Quick guide to mala necklaces

Hi! You’re likely here because you purchased a mala necklace, or are thinking of getting one. Here’s the down low on what they are and how they are used.

What does ‘mala’ mean?

Mala is the Sanskrit word for ‘garland’, and it is often used to refer to a necklace consisting of 108 beads plus a guru bead (the big one in the middle!) and is used for keeping count during mantra meditations. You may have noticed that such necklaces are found in many cultures across the world! The rosary is an example, and is used to count prayers.

Why 108 beads?

For shorter meditations, there are also malas made of 27 or 54 beads, but 108 has long been considered a sacred number in Hinduism. You may have read of people doing 108 sun salutations during the summer equinox, but what is its significance? There are many theories, and it is very worthwhile and interesting to dive into this topic yourself! To name a few: there are said to be 108 energy lines towards the heart chakra and as for the numbers, some say that 1 stands for God, the universe or your own highest truth (whatever you’d like to call it); 0 stands for emptiness and humility in your spiritual practice; and 8 stands for infinity and timelessness. There are also some fabulous ‘coincidences’ found in astrology, but I invite you to discover these yourself :)

The guru bead is the 109th bead and symbolises our teacher, the divine, our inner guru, or God. During meditation it is used as a place for reflection, so take your time focusing on this bead to choose your mantra or positive affirmation that you will recite as you count each bead.

A quick note: most malas I make have markers at the 7th and 21st bead for shorter meditations. Use them as you wish! Alternatively, these markers are also used to check if you are still ‘there’.

How to use a mala

Before using it in your meditations, make sure to cleanse your mala has been cleansed properly. This has been done during the making of, but you never know what energies it has picked up on its way to you. For cleansing methods, take a look here.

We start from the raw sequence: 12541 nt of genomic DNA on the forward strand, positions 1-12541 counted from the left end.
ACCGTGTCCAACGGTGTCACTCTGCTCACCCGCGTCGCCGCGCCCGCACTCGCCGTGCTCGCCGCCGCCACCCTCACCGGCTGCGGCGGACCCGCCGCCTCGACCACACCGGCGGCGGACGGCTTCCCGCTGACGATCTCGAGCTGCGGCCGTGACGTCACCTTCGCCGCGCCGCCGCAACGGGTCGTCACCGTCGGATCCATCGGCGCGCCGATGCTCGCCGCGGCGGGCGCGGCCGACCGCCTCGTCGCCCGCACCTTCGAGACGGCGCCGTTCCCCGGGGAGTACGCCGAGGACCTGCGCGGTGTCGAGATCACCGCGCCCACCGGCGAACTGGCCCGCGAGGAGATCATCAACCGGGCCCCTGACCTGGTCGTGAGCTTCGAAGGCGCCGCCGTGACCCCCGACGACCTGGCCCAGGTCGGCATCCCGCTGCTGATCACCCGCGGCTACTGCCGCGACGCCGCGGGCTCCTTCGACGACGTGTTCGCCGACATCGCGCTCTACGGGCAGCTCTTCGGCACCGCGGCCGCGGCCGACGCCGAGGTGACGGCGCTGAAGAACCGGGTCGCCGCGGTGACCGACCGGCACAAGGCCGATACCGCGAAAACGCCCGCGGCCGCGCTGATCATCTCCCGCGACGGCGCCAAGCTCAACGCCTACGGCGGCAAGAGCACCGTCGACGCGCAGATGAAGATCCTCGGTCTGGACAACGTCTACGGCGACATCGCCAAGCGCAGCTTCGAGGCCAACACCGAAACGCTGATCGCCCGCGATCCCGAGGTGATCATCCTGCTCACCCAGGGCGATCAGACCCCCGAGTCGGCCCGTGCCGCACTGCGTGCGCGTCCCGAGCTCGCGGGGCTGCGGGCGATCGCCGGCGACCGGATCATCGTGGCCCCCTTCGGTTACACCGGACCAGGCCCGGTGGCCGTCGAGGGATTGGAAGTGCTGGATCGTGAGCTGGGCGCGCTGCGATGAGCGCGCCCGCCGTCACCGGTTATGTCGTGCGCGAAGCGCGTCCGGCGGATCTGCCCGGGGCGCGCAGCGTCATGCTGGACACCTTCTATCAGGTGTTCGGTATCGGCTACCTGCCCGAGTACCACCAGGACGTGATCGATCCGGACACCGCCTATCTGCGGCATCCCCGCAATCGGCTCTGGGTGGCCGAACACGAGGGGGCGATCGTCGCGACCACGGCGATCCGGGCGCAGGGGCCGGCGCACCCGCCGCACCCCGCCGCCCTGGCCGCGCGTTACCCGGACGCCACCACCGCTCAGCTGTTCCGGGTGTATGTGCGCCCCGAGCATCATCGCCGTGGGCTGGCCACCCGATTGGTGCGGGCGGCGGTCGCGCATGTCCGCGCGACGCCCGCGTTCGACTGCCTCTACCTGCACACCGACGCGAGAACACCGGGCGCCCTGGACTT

• First of all, get comfortable! Create your own sacred meditation space in a way that feels good for you. If this just means finding a quiet room and putting on a cozy sweater, then go for it!

  • Once you’re settled, find the guru bead and decide on a mantra or positive affirmation like ‘I am confident’. Try to use the same mantra each time. Alternatively, malas can also be used in silent meditation by focusing on the breath: with every bead that passes, inhale for 4 counts, and exhale for 4 counts.

  • Hold the guru bead between thumb and middle finger, and use your index finger to pull a bead towards you. Recite your chosen mantra with each bead. You can do this in your head, or out loud. Remember, your mala should allow you to relax and focus on your meditation without having to worry about the amount of time you should do it for.

  • Once you reach the guru bead, take a moment of inner silence and reflection and decide whether you would like to continue or end your meditation.

For a longer meditation, flip your mala around and go back the other way, the guru bead should not be counted or passed over.

Whether you are looking to cultivate more peace, clearer communication, more authenticity, or reduce stress, all of these things can be accessible to you through the practice of meditation. When wearing this mala ‘off the mat’, it will continue to remind you of your practice throughout the day!